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Government rejects bad bank proposal to resolve NPA crisis: Report

Government rejects bad bank proposal to resolve NPA crisis: Report

The government is also, at best, lukewarm to the idea of an asset reconstruction company (ARC) to take over the public sector banks' toxic loans as it's not keen on diverting more of taxpayers' money toward their resolution in this manner.

Last month, Interim Finance Minister Piyush Goyal told reporters that the Centre has set up a committee of bankers to look into the possibility of forming a bad bank. Goyal had added that the panel, to be headed by the Punjab National Bank (PNB) Chief Sunil Mehta, would first find out if it's a viable option for the Indian banking system.

Those enthused by the concept will be disappointed to learn that the government has reportedly rejected it. According to The Economic Times, the government is also, at best, lukewarm to the idea of an asset reconstruction company (ARC) to take over the public sector banks' (PSBs) toxic loans as it's not keen on diverting more of taxpayers' money toward their resolution in this manner.

A top government official further pointed out to the daily that the country boasts multiple ARCs and the resolution process under the Insolvency and Bankruptcy Code (IBC) is already tackling big cases of loan defaults. "It won't make much sense to have a bad bank for smaller non-performing assets (NPAs) as not much value can be derived from them," said the source, adding that banks are already being capitalised using taxpayers' money and some funds will also need to be invested in a bad bank directly or indirectly, something the government is not keen on.

So what is a bad bank? It is basically a government-funded agency designed to buy all the bad loans of banks. First pioneered in the US in 1988, the idea of forming a 'bad bank' in India was initially floated in January 2017 when the Economic Survey of India suggested setting up a Public Sector Asset Rehabilitation Agency (PARA). The RBI, too, came up with a suggestion to form two entities to clean up the bad loan problems ailing PSBs - PAMC (Private Asset Management Company) and NAMC (National Assets Management Company).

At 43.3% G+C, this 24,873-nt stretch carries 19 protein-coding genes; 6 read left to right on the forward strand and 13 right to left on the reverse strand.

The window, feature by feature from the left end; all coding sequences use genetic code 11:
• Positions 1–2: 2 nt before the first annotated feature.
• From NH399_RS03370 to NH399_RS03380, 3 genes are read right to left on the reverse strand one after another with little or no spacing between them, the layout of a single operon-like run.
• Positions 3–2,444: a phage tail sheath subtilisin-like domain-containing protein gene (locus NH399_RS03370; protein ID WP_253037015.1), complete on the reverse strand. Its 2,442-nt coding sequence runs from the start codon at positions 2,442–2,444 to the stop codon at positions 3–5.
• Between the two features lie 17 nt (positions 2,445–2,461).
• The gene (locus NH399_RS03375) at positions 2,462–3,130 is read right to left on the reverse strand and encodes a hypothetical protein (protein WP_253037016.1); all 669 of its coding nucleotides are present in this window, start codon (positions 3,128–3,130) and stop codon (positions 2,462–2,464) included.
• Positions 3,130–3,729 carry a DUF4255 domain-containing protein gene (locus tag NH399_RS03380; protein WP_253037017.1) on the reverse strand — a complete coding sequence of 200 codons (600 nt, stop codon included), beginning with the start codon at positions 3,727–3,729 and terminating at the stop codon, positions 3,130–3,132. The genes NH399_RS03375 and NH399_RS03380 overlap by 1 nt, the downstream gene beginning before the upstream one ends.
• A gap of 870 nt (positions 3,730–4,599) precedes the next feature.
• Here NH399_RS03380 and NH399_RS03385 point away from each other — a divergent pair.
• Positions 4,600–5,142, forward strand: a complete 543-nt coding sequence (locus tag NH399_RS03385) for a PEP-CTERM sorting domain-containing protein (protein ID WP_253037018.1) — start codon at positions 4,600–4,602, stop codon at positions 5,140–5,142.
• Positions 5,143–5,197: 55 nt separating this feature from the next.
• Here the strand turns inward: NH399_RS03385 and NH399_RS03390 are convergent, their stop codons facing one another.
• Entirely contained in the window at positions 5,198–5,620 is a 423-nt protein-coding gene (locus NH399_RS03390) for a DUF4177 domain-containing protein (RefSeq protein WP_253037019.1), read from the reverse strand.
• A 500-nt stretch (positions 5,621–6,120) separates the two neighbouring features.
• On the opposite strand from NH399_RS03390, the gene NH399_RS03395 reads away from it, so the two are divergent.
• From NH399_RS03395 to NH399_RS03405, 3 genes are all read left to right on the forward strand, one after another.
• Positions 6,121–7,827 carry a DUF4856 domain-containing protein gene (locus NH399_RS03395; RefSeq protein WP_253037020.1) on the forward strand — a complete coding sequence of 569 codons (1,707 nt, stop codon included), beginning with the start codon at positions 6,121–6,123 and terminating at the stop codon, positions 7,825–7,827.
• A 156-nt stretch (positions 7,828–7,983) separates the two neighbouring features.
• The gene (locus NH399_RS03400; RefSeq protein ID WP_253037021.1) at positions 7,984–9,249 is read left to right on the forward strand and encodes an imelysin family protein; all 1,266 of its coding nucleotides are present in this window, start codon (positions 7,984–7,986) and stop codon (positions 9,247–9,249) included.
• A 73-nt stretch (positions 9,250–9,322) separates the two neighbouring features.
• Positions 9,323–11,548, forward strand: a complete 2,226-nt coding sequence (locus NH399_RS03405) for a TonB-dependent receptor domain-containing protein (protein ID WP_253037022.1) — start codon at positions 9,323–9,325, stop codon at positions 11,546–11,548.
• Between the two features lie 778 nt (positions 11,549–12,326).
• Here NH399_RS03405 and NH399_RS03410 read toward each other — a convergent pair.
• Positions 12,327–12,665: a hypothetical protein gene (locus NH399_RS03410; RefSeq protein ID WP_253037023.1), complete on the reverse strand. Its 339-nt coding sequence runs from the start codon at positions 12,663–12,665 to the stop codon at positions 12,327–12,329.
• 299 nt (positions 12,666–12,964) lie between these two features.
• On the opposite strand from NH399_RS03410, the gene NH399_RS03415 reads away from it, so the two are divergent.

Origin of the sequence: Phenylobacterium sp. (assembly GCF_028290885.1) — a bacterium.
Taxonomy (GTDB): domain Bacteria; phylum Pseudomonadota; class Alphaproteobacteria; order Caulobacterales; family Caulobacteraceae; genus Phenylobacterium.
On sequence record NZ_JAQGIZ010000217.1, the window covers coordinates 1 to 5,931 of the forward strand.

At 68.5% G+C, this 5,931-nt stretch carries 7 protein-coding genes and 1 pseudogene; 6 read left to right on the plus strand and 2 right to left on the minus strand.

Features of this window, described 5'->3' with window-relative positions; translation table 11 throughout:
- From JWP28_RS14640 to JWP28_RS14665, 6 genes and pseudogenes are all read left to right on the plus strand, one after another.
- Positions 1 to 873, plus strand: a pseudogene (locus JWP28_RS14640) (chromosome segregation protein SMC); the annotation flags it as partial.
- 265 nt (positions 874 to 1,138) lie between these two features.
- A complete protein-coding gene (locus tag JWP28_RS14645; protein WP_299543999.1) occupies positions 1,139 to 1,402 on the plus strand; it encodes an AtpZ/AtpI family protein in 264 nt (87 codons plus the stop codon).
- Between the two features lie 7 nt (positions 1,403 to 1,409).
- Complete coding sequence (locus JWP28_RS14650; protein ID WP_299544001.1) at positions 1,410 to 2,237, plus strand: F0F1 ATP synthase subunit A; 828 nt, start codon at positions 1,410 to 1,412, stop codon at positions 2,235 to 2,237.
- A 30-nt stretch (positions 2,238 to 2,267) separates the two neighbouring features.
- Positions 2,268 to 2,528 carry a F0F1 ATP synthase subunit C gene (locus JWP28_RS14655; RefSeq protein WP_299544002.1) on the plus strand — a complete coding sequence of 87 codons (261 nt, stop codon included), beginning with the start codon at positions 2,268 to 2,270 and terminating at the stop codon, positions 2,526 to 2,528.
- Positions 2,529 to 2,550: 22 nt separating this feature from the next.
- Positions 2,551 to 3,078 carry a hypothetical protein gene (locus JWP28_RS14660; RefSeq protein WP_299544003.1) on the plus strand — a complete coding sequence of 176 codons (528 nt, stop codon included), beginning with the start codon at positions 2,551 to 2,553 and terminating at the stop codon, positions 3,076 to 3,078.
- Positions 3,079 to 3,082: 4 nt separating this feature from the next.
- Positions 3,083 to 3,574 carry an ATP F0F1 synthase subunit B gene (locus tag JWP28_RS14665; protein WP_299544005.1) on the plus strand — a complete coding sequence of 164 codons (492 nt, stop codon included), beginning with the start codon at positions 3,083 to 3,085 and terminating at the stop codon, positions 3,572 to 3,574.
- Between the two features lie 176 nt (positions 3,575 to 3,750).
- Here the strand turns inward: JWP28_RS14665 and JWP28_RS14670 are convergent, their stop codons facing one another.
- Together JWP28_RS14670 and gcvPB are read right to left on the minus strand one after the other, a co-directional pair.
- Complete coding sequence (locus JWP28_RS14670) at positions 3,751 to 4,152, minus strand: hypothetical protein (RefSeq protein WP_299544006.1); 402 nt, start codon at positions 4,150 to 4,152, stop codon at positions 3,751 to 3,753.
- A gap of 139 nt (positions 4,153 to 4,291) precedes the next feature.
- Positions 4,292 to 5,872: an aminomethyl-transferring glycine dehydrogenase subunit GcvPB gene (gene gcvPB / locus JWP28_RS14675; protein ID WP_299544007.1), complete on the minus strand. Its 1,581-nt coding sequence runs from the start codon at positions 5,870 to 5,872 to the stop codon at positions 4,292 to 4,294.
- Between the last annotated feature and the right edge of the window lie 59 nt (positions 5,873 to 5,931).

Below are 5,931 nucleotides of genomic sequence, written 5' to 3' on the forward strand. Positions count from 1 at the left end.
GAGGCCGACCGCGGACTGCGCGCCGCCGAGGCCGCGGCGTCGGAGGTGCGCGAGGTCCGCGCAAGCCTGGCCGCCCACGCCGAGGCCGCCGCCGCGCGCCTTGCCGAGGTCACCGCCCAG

The major benefit of forming a bad bank is asset monetisation. It would allow lenders to start afresh, thus boosting credit growth amid an economic revival. Experts also say that a bad bank can provide a parallel mechanism with the IBC, addressing existing gaps. For instance, bad loans in the power sector can't be resolved through the IBC system as factors like the lack of coal linkages and the absence of purchase power agreements make them unfit for a resolution through the IBC. In many cases, states don't sign PPAs as power can be bought for a cheaper price over exchanges. The bad bank structure could help banks park their money to separate agency to find a solution in long time.

Then, assets having future demand-supply issue face liquidation under the IBC but this problem can be solved under the bad bank. Many lenders are also concerned over huge haircuts they have to endure after a resolution through the IBC, and they think the bad bank can be a better solution.

The government's disinclination comes at a time when the PSBs' are announcing spiralling NPA figures. The 21 state-owned banks reportedly posted bad loans worth over Rs 6 lakh crore in the quarter ended March 31, up around 70 per cent year-on-year. Worse, the RBI's recently-released Financial Stability Report sees the Gross NPA ratio of scheduled commercial banks rising to 12.2 per cent of total loans in the current fiscal, up from 11.6 per cent in March 2018. The report added that the 11 PSBs under the RBI's prompt corrective action framework may experience "a worsening of their GNPA ratio from 21 per cent in March 2018 to 22.3 per cent by this fiscal-end". Under the framework, corrective actions ranging from restrictions on dividend distribution to restriction on branch expansion and management compensation get set in motion, depending on the risk threshold of the bank.  

The daily added that as per a Moody's report, the government's recapitalisation plan will broadly resolve the regulatory capital needs of the PSBs and help augment their loan-loss buffers, but will be insufficient to support credit growth.